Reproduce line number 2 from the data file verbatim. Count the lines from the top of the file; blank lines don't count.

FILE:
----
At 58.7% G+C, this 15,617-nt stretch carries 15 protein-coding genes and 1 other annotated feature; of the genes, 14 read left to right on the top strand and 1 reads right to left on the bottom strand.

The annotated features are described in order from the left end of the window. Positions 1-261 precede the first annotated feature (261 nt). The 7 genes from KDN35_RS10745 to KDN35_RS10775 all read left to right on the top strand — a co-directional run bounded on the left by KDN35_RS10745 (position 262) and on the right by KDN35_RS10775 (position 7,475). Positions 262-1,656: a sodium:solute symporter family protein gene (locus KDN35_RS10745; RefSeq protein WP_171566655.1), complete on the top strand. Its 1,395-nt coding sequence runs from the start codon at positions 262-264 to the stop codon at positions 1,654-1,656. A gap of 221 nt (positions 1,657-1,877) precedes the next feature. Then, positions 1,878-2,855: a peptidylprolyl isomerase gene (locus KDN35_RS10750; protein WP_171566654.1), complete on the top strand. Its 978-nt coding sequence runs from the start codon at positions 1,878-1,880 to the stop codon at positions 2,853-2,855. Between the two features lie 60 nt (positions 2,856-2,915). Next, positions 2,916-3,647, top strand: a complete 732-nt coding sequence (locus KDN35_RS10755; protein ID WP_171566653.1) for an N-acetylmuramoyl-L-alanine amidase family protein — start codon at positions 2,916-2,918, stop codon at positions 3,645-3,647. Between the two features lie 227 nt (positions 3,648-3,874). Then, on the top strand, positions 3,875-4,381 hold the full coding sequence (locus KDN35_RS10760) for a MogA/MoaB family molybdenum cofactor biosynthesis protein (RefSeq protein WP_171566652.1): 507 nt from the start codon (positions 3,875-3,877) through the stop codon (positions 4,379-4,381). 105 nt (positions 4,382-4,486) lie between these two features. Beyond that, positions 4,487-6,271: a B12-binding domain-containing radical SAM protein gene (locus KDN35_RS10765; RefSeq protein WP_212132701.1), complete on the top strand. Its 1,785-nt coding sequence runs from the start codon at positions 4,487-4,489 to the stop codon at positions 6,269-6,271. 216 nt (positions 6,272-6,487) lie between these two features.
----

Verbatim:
The annotated features are described in order from the left end of the window. Positions 1-261 precede the first annotated feature (261 nt). The 7 genes from KDN35_RS10745 to KDN35_RS10775 all read left to right on the top strand — a co-directional run bounded on the left by KDN35_RS10745 (position 262) and on the right by KDN35_RS10775 (position 7,475). Positions 262-1,656: a sodium:solute symporter family protein gene (locus KDN35_RS10745; RefSeq protein WP_171566655.1), complete on the top strand. Its 1,395-nt coding sequence runs from the start codon at positions 262-264 to the stop codon at positions 1,654-1,656. A gap of 221 nt (positions 1,657-1,877) precedes the next feature. Then, positions 1,878-2,855: a peptidylprolyl isomerase gene (locus KDN35_RS10750; protein WP_171566654.1), complete on the top strand. Its 978-nt coding sequence runs from the start codon at positions 1,878-1,880 to the stop codon at positions 2,853-2,855. Between the two features lie 60 nt (positions 2,856-2,915). Next, positions 2,916-3,647, top strand: a complete 732-nt coding sequence (locus KDN35_RS10755; protein ID WP_171566653.1) for an N-acetylmuramoyl-L-alanine amidase family protein — start codon at positions 2,916-2,918, stop codon at positions 3,645-3,647. Between the two features lie 227 nt (positions 3,648-3,874). Then, on the top strand, positions 3,875-4,381 hold the full coding sequence (locus KDN35_RS10760) for a MogA/MoaB family molybdenum cofactor biosynthesis protein (RefSeq protein WP_171566652.1): 507 nt from the start codon (positions 3,875-3,877) through the stop codon (positions 4,379-4,381). 105 nt (positions 4,382-4,486) lie between these two features. Beyond that, positions 4,487-6,271: a B12-binding domain-containing radical SAM protein gene (locus KDN35_RS10765; RefSeq protein WP_212132701.1), complete on the top strand. Its 1,785-nt coding sequence runs from the start codon at positions 4,487-4,489 to the stop codon at positions 6,269-6,271. 216 nt (positions 6,272-6,487) lie between these two features.